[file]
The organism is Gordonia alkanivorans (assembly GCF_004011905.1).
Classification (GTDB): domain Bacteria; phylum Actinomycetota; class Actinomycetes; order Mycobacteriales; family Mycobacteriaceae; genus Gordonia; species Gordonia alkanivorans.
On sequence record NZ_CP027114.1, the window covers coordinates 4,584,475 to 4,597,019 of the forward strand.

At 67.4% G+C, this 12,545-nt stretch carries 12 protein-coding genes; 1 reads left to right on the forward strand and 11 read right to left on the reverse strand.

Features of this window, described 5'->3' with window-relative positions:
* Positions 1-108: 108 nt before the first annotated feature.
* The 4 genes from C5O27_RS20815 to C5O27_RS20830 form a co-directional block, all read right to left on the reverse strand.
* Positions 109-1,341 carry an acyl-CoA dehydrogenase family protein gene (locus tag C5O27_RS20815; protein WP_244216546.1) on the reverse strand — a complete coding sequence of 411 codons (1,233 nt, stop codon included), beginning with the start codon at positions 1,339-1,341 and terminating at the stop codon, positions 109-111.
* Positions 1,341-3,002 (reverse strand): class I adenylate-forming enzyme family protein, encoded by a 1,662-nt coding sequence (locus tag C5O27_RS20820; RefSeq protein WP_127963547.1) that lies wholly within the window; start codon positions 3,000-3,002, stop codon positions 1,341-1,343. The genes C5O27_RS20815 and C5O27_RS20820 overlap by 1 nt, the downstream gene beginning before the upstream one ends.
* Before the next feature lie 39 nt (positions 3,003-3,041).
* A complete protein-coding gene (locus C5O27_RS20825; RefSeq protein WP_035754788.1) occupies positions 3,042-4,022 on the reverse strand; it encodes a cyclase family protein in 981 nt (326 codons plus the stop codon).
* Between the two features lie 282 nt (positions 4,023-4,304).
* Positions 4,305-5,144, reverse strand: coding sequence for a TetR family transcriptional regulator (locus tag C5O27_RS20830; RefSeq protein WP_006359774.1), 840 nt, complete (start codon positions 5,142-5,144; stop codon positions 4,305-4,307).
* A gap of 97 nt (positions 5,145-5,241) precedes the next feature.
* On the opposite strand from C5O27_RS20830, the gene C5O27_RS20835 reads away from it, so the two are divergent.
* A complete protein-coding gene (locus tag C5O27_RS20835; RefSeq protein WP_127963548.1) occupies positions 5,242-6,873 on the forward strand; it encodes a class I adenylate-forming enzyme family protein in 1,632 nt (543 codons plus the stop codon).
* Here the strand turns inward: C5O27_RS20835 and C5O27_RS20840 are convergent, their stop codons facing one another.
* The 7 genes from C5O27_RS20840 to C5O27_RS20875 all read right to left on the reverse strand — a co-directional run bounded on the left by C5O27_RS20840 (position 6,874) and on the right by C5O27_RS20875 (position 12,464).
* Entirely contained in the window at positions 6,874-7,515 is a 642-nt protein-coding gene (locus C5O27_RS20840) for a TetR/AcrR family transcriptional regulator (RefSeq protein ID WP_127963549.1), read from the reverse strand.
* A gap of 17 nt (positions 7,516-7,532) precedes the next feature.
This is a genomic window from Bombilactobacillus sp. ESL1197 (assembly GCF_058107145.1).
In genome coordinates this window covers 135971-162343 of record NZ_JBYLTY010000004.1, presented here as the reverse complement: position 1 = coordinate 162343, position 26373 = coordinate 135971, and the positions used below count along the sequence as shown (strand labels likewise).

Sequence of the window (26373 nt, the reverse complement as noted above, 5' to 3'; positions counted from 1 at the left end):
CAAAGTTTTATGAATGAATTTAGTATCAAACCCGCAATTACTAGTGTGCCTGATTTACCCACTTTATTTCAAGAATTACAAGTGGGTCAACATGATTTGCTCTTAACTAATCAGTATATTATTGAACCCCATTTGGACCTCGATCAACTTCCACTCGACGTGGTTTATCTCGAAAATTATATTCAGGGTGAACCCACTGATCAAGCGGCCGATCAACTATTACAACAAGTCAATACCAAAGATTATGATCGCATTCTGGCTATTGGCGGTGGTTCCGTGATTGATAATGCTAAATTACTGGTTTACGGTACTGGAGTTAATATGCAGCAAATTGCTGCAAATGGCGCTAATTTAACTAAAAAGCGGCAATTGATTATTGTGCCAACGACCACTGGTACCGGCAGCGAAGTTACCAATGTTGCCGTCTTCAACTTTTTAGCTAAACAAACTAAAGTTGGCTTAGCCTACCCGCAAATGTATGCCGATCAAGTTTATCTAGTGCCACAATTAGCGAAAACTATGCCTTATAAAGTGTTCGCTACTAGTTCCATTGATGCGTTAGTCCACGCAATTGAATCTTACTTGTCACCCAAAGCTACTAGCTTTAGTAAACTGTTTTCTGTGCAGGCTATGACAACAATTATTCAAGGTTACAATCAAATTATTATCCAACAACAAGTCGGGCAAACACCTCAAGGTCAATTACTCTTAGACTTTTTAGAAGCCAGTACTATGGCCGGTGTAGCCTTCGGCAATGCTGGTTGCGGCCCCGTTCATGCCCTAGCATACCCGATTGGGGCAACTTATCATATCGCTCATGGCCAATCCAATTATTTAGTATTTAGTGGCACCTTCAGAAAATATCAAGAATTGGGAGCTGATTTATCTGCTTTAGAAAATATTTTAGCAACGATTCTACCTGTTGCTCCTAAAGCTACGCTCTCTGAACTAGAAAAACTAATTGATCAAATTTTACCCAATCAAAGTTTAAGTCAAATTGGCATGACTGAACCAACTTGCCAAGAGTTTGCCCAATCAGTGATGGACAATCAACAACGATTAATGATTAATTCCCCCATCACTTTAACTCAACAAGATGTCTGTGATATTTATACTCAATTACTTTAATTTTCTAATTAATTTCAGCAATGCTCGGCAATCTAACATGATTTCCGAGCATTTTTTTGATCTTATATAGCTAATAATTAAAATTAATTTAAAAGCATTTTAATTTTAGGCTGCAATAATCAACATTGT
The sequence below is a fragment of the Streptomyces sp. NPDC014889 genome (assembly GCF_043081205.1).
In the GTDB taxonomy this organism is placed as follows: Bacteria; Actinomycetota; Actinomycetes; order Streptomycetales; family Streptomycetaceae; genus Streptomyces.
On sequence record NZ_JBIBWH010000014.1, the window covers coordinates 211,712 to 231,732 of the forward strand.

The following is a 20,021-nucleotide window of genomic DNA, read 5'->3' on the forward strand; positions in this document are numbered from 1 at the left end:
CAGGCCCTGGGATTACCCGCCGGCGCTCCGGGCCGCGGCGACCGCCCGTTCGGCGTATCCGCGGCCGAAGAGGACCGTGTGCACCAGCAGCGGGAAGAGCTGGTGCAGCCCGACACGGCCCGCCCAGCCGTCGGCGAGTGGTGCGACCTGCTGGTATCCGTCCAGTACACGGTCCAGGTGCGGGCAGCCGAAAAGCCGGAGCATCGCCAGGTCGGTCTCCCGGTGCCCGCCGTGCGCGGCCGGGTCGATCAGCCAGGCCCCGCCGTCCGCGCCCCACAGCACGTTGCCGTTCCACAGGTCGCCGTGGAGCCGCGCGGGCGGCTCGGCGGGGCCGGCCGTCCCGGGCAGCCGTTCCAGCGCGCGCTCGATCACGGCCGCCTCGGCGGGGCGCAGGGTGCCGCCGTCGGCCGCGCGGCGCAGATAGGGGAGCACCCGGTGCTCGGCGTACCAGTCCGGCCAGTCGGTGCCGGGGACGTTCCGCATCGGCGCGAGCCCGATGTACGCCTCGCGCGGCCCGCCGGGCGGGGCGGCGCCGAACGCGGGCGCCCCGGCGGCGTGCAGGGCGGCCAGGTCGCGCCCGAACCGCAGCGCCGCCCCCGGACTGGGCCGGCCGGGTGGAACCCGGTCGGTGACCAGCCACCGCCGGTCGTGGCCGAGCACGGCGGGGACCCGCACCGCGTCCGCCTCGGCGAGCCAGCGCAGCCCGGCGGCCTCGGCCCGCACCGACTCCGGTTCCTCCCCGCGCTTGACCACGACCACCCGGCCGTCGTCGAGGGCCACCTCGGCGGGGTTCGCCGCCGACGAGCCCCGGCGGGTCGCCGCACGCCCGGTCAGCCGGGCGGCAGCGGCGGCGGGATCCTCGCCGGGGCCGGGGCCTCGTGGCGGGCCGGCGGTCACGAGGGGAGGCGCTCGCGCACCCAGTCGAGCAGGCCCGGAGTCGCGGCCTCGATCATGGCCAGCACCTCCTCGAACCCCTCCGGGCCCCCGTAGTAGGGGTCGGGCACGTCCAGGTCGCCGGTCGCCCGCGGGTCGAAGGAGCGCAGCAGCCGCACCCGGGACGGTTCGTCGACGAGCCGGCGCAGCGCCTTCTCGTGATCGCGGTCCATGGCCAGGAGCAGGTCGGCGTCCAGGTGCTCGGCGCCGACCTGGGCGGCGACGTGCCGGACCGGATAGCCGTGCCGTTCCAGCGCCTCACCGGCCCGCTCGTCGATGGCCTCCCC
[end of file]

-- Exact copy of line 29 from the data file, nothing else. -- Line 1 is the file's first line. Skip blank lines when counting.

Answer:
CAGGCCCTGGGATTACCCGCCGGCGCTCCGGGCCGCGGCGACCGCCCGTTCGGCGTATCCGCGGCCGAAGAGGACCGTGTGCACCAGCAGCGGGAAGAGCTGGTGCAGCCCGACACGGCCCGCCCAGCCGTCGGCGAGTGGTGCGACCTGCTGGTATCCGTCCAGTACACGGTCCAGGTGCGGGCAGCCGAAAAGCCGGAGCATCGCCAGGTCGGTCTCCCGGTGCCCGCCGTGCGCGGCCGGGTCGATCAGCCAGGCCCCGCCGTCCGCGCCCCACAGCACGTTGCCGTTCCACAGGTCGCCGTGGAGCCGCGCGGGCGGCTCGGCGGGGCCGGCCGTCCCGGGCAGCCGTTCCAGCGCGCGCTCGATCACGGCCGCCTCGGCGGGGCGCAGGGTGCCGCCGTCGGCCGCGCGGCGCAGATAGGGGAGCACCCGGTGCTCGGCGTACCAGTCCGGCCAGTCGGTGCCGGGGACGTTCCGCATCGGCGCGAGCCCGATGTACGCCTCGCGCGGCCCGCCGGGCGGGGCGGCGCCGAACGCGGGCGCCCCGGCGGCGTGCAGGGCGGCCAGGTCGCGCCCGAACCGCAGCGCCGCCCCCGGACTGGGCCGGCCGGGTGGAACCCGGTCGGTGACCAGCCACCGCCGGTCGTGGCCGAGCACGGCGGGGACCCGCACCGCGTCCGCCTCGGCGAGCCAGCGCAGCCCGGCGGCCTCGGCCCGCACCGACTCCGGTTCCTCCCCGCGCTTGACCACGACCACCCGGCCGTCGTCGAGGGCCACCTCGGCGGGGTTCGCCGCCGACGAGCCCCGGCGGGTCGCCGCACGCCCGGTCAGCCGGGCGGCAGCGGCGGCGGGATCCTCGCCGGGGCCGGGGCCTCGTGGCGGGCCGGCGGTCACGAGGGGAGGCGCTCGCGCACCCAGTCGAGCAGGCCCGGAGTCGCGGCCTCGATCATGGCCAGCACCTCCTCGAACCCCTCCGGGCCCCCGTAGTAGGGGTCGGGCACGTCCAGGTCGCCGGTCGCCCGCGGGTCGAAGGAGCGCAGCAGCCGCACCCGGGACGGTTCGTCGACGAGCCGGCGCAGCGCCTTCTCGTGATCGCGGTCCATGGCCAGGAGCAGGTCGGCGTCCAGGTGCTCGGCGCCGACCTGGGCGGCGACGTGCCGGACCGGATAGCCGTGCCGTTCCAGCGCCTCACCGGCCCGCTCGTCGATGGCCTCCCC